How are employee stock options taxed?

Employee stock options are a great incentive that can be built into many compensation programs. Often, employees are able to buy the company’s shares at a discount, providing a great opportunity to accumulate wealth if the shares behave well.

But the other piece of the puzzle is trying to understand how taxes on employee stock options work. It could easily turn into a nightmare if you’ve never dealt with stock options before. Here are some ideas for clearing up the confusion so you can maximize the potential of this incredible benefit at work.

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How stock options work

There are two main types of stock options you might receive as part of your compensation giveaway: incentive stock options and non-qualified stock options. The main difference between the two is the way they are treated for tax purposes when you exercise the options.

Incentive stock purchase options (ISO), also called statutory stock purchase options, are granted as part of a stock purchase plan. However, unqualified stock options (NSOs) are granted without a specific plan type and are often referred to as non-statutory stock options. As we will see below, NSOs do not enjoy the same tax advantages as ISOs.

When you have employee stock options, there are three special occasions you should be aware of: when your company granted the options to you, when you exercised them, and for how long. you own the shares you receive on exercise before you sell them. These times play an important role in your tax calculation.

Most of the time, there is a vesting schedule tied to your employees’ stock options. Simply put, you cannot enjoy your stock option benefits until you have worked in your business for a while. Once the rights have been acquired, you can exercise the options at any time before they expire.

Incentive stock options

Incentive stock options are simpler than tax-unqualified stock options. Employees with ISOs do not have to worry about taxes when they receive a stock option grant or exercise the options.

The trade order works like this: you receive a stock option grant, and then exercise the options when you are eligible and ready to do so. After exercising your options, you will then have to make the final decision: when should I sell my shares?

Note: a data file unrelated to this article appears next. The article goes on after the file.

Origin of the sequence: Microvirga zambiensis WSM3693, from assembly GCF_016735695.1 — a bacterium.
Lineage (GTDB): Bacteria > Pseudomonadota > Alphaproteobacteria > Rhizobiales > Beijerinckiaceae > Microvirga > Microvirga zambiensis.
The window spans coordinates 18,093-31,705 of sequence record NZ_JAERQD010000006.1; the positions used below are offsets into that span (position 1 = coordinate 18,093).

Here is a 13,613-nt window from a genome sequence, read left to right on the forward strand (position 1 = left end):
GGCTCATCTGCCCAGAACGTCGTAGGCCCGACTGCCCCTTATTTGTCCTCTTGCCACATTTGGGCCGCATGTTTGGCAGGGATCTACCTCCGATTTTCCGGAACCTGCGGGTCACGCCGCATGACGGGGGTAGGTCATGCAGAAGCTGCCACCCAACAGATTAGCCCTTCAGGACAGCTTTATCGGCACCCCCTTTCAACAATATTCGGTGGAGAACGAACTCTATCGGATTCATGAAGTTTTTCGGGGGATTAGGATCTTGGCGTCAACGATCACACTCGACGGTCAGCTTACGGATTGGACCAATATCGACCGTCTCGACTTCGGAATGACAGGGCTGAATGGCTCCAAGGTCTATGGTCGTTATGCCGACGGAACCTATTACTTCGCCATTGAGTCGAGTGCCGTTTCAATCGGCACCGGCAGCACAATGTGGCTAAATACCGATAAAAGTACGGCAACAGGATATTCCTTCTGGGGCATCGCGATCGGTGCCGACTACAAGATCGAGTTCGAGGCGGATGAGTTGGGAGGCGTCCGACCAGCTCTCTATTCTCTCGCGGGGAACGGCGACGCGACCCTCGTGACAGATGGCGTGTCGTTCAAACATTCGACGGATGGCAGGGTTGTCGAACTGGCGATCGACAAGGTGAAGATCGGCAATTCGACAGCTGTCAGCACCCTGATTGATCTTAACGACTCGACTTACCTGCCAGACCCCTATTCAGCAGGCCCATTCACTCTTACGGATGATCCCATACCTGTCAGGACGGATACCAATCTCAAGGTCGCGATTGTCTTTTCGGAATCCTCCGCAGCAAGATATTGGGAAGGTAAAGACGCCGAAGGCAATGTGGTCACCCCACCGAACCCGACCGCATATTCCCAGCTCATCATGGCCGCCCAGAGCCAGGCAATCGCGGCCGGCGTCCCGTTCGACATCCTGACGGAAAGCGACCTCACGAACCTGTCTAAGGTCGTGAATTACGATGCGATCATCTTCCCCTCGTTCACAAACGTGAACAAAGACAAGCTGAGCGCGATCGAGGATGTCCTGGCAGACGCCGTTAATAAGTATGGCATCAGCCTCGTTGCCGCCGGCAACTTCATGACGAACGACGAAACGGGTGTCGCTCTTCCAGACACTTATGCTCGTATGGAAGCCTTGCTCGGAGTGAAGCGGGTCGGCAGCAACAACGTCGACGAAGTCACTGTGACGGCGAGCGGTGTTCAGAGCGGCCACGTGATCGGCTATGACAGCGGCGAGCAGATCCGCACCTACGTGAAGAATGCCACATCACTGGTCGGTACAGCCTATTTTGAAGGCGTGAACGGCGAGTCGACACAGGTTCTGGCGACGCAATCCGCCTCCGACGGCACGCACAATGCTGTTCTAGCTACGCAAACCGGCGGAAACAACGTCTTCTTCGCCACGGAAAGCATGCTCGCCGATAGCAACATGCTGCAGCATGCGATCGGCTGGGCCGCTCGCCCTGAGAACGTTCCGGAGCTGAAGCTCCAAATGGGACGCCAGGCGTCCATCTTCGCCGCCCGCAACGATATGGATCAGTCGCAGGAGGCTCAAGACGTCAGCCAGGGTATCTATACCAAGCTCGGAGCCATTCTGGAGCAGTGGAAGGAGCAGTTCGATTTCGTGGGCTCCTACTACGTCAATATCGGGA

Let’s say you received 2,000 shares at an exercise price of $ 10. On the date you decide to exercise your shares, the share is actually worth $ 30 per share. If you sell immediately, you’re paying $ 20,000 for something worth $ 60,000, but you’ll have to pay regular tax rates to lock in those gains now.

Your other option: exercise your options in one period and sell your shares later. You may be able to unlock long-term benefits capital gains tax rate (a maximum rate of 20%) if you hold ISOs for at least two years from the date of granting the options and more than one year from the date of exercise before selling; otherwise, you forfeit the right to exclusive tax benefits and risk ending up with ordinary income taxes it could reach 37%.

Double taxation of unqualified stock options

It is important to have a tax strategy when exercising NSOs as you will be taxed twice, and it can get a little complicated.

First, you will generally have to pay regular income taxes when you exercise the options. You have to pay the difference between what you paid for the shares (the strike price) and the fair value of the shares when you exercised them. The IRS considers this to be compensation income even if you haven’t actually made any money.

Then you will pay the capital gains tax if you sell the shares at a profit. If the sale results in a loss, you will report a capital loss equal to the difference between your tax base and what you received. You will pay short-term or long-term capital gains taxes depending on how long you hold the stock. When you hold your investment for more than a year, you are eligible for the preferential long-term capital gains rates of 0%, 15% or 20%, depending on your income bracket for the year.

No more taxes to consider

Although ISOs are generally considered a tax saver compared to NSOs, you will need to consider the alternative minimum tax (AMT) if you have a high income. There is also a limit of $ 100,000 which restricts the total value of ISOs that can be exercised in any given year if you want to take advantage of the incredible tax benefits.

The taxes on employee stock options can be overwhelming. If you have no idea what you are doing when you declare your taxes, search for a professional to make the process less draining.


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